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Remy A. Presas' Modern Arnis

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This page is devoted to one of the arts we teach as a stand-alone program at Tye's Kung Fu; i.e. Modern Arnis. Currently, we offer weekly classes in Remy Presas' Modern Arnis:

Sundays 10:30am - noon

The location is the basketball court area of the central park at Kings' Park in Springfield, VA.

Modern Arnis and I met decades ago, when Guro Eric Alexander gave me my first taste of the art in 1992. Since 1993/1994, I have studied under Professor Remy A. Presas himself, as well as a great many of his advanced students. I have enjoyed my time with each and every one of them, but of course I treasure my time with Profesor Presas most of all. Between side-sessions and even private training, I will forever be thankful for his contributions, both as an instructor and in personal exchanges, that he provided to my martial arts journey, and not just in Modern Arnis.

I worked my way up through colored ranks primarily under Guro Eric, and then with his blessing shifted to training with the Professor around green belt, achieving Lakan (black belt, non-probationary, 1995) and Lakan Isa (1st degree black belt, 1996), In 1997, Professor Presas awarded me Lakan Dalawa (2nd degree black belt) rank in Modern Arnis, my final promotion under him before he passed. Due to multiple surgeries, I had to miss testing for Lakan Tatlo (3rd degree black belt), despite the Professor's enthusiastic requests in 1999 and again in 2000, and I did not seek additional rank after his passing. Eventually, I received a surprise recognition in early 2015 as Lakan Tatlo in Modern Arnis by the World Modern Arnis Alliance (WMAA). During a recent trip to the Philippines, I was honored to test in Hinigaran (Prof. Presas' home town!) and was awarded Lakan Apat (4th degree) in Presas Arnis, Kombatan, and Modern Arnis.

At the Professor's encouragement and insistance, I founded the TAMU Modern Arnis Club at Texas A&M University in 1995 and later expanded to also include a non-university club. After I graduated, I continued to teach and do seminars, but more importantly I continue to learn and hone my Modern Arnis.

When I teach, I emphasize flow, real-life applications (i.e. convince me this'd work), disarms and joint-work. I've found that my Modern Arnis training has helped in my understanding and application of kung fu as well - kind of a cross-pollination. One of the single best training tools in GM Presas' system is Tapi-Tapi, with all the variations, free-flowingness, change-ups, and applications put in - WONDERFUL! Of course, the full gamut of other drills are explored as well as their variations involving applications, follow-ups, empty-hand translations, guntings, disarms, counters, striking styles, locks, reversals, takedowns, pins, etc. Some of these are:

    the 12 Basic Strikes
    the Basic Blocks
      sweep (stick-up and stick-down), umbrella (inside and outside), cutting
    Striking Styles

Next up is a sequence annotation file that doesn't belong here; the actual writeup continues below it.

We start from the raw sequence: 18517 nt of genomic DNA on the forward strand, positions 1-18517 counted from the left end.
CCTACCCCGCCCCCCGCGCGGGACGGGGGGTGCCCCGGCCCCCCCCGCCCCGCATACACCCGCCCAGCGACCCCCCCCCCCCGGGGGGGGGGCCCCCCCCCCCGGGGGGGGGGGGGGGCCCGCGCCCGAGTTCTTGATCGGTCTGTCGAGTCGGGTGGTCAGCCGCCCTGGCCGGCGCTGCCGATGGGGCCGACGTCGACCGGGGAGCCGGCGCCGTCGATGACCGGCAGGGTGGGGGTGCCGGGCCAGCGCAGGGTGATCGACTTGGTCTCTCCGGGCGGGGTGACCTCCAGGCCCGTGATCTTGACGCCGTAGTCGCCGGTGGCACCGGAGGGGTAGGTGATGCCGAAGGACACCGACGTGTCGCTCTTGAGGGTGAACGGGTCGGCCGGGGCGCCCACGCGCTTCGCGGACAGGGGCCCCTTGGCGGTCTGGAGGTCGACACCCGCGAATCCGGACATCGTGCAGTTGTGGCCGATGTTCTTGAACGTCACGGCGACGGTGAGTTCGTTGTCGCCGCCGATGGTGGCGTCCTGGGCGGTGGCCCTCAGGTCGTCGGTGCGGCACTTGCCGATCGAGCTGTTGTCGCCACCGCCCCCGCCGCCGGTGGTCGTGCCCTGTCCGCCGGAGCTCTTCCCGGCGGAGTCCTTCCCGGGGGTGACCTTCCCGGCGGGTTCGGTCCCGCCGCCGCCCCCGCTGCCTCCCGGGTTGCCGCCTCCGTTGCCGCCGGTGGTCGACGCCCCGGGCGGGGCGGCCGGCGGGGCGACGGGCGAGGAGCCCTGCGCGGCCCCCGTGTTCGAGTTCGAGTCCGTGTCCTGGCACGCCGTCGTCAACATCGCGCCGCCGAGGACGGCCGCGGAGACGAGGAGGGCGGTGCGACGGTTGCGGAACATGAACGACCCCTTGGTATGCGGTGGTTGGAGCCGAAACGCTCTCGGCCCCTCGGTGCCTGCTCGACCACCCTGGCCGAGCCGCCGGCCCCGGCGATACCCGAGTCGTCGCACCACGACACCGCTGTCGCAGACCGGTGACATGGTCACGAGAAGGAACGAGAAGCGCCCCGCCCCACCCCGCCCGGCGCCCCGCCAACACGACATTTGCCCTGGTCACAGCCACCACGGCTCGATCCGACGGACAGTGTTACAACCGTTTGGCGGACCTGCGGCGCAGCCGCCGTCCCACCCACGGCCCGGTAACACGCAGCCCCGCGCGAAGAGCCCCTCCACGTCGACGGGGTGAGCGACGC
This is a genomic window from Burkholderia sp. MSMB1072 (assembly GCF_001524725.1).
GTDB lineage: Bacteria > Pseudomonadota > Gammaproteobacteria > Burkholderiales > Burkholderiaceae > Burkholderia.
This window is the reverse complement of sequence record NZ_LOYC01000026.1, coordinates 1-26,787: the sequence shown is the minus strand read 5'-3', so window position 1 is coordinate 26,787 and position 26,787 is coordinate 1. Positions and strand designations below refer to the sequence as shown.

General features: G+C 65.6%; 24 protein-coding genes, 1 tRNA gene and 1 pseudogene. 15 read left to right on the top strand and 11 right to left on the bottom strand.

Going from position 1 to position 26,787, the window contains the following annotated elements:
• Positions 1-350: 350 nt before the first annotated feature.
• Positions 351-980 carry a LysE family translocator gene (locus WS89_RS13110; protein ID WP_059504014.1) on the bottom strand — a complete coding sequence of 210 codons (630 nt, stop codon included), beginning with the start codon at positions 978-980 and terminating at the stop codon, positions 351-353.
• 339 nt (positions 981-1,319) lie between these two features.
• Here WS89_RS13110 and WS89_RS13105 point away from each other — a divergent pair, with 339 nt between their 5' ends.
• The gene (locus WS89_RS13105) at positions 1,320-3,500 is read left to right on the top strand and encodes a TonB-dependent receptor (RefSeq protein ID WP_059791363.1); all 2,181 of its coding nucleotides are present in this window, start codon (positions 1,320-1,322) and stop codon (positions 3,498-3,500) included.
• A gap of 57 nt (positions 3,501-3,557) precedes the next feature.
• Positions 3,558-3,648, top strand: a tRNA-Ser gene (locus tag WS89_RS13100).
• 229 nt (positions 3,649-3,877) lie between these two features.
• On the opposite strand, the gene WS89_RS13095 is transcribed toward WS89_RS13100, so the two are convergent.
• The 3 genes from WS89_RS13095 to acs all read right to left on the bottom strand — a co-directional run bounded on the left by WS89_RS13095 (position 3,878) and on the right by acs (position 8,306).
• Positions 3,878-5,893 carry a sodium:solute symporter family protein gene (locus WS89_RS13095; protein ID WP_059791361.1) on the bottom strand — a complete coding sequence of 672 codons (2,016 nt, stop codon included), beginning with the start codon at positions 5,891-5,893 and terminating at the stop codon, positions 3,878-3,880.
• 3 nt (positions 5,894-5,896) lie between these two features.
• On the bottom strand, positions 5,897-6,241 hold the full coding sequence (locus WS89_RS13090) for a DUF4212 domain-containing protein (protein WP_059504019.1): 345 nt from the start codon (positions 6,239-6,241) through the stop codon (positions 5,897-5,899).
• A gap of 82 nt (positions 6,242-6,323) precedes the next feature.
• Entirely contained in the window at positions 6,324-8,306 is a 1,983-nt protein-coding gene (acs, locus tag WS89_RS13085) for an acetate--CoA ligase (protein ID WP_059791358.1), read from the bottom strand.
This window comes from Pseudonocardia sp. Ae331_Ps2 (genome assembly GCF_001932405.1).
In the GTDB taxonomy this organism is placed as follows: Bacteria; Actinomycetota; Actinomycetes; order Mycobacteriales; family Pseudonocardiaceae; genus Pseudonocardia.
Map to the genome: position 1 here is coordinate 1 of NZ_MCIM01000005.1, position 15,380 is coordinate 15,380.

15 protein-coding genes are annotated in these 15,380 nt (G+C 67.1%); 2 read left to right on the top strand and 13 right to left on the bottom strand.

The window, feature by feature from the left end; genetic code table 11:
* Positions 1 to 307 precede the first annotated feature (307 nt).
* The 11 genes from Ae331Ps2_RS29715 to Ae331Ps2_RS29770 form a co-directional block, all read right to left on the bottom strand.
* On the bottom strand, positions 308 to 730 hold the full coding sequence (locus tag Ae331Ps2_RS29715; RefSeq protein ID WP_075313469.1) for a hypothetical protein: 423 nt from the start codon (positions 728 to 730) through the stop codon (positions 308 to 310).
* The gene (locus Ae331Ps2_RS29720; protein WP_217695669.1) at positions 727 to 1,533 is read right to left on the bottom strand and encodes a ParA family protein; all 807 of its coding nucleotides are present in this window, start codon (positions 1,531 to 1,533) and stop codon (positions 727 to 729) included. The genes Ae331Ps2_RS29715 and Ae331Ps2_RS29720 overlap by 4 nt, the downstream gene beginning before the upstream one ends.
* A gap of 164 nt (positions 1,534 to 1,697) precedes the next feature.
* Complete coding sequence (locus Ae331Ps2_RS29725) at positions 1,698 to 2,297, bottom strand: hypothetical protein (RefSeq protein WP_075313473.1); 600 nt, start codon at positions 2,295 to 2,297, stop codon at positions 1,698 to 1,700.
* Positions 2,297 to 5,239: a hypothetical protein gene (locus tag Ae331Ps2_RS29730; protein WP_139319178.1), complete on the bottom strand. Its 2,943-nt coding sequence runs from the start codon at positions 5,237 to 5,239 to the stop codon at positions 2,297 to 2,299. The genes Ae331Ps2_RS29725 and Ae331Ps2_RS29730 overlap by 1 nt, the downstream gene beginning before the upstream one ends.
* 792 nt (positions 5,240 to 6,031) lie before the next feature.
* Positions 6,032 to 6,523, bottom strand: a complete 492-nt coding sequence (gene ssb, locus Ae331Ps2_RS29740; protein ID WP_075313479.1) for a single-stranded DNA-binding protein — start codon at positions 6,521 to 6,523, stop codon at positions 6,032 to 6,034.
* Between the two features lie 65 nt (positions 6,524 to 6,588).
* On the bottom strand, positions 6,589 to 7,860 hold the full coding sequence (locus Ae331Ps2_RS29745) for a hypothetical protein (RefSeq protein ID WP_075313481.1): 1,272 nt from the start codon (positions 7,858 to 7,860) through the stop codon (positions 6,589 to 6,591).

labtik, witik, tusok, punyo, banda-y-banda, rompida, taas-baba, abaniko (largo & corto, single- and double-action), piguro de otso, double zero X, pabilog (arko)
    Sinawalis
      Single Sinawali, 4-ct Single, Double Sinawali, Pera-peral Sinawali ("Cowboy"), Reverse Sinawali, Heaven 6, Earth 6, 4-ct Double, and on and on.
    Anyos (forms)
      empty-hand, single cane, knife, double cane, cane+knife, double knife, and staff
    the Flow Drill
    "Dance of Pain"

      Flowing effortlessly from joint lock to joint lock while inserting throws, takedowns, pins, come-alongs, etc.
    Palis-Palis
    Abanico
    (Corto, Largo, Double Action, etc)
    picture by Bea Knuettel, Dortmund, Germany Single Dagger
    Espada-y-daga
    the 6-Count Drill (Anim na Bilang) and the Box Drill (10-Count)

      same-side, opposite, and mis-matched
    Tapi-Tapi
      L vs. R, R vs. R, crossovers, knife, and empty-hand

in addition to these, Guro Martinez and I have developed other useful training tools, including:

    the 14- and 18-Count Drills
    the Range Drill
    various Lock-flow Drills

We also spend a great deal of time investigating how these things tie together by working them in different variations and combinations. For example, we may work single cane versus double cane in sinawalis, weave sinawalis together seamlessly and randomly, or sneak disarms, locks, and/or counters into any of the drills. We will often work armed techniques and drills unarmed or work unarmed versus armed attacks or any of an almost infinite number of other variations. It's a real treat to find how well these variations work together.

We firmly respect all of GM Presas' teachings, and by extension we support as many of the various Modern Arnis organizations as we can, especially those we have interacted with. This list is constantly expanding because so many out there are doing a great job of sharing their piece of GM Presas' vision. In no particular order, we support and are members of:



Also, check out the Modern Arnis Board in the Discussion Forums Area!

Also, check out these Arnis Sticks!


Pix from various seminars...

Tye and Professor Presas
Professor Presas and I

Dance of Pain
Guro Eric Alexander working with Guro Raymond Montoya

Tapi-Tapi
Guro Anding DeLeon and Professor playing Tapi-Tapi



since Dec 12, 1998
  
Tye's Kung Fu
Last Updated: Wednesday, 01-Jun-2016 22:18:18 EDT, by Tye W. Botting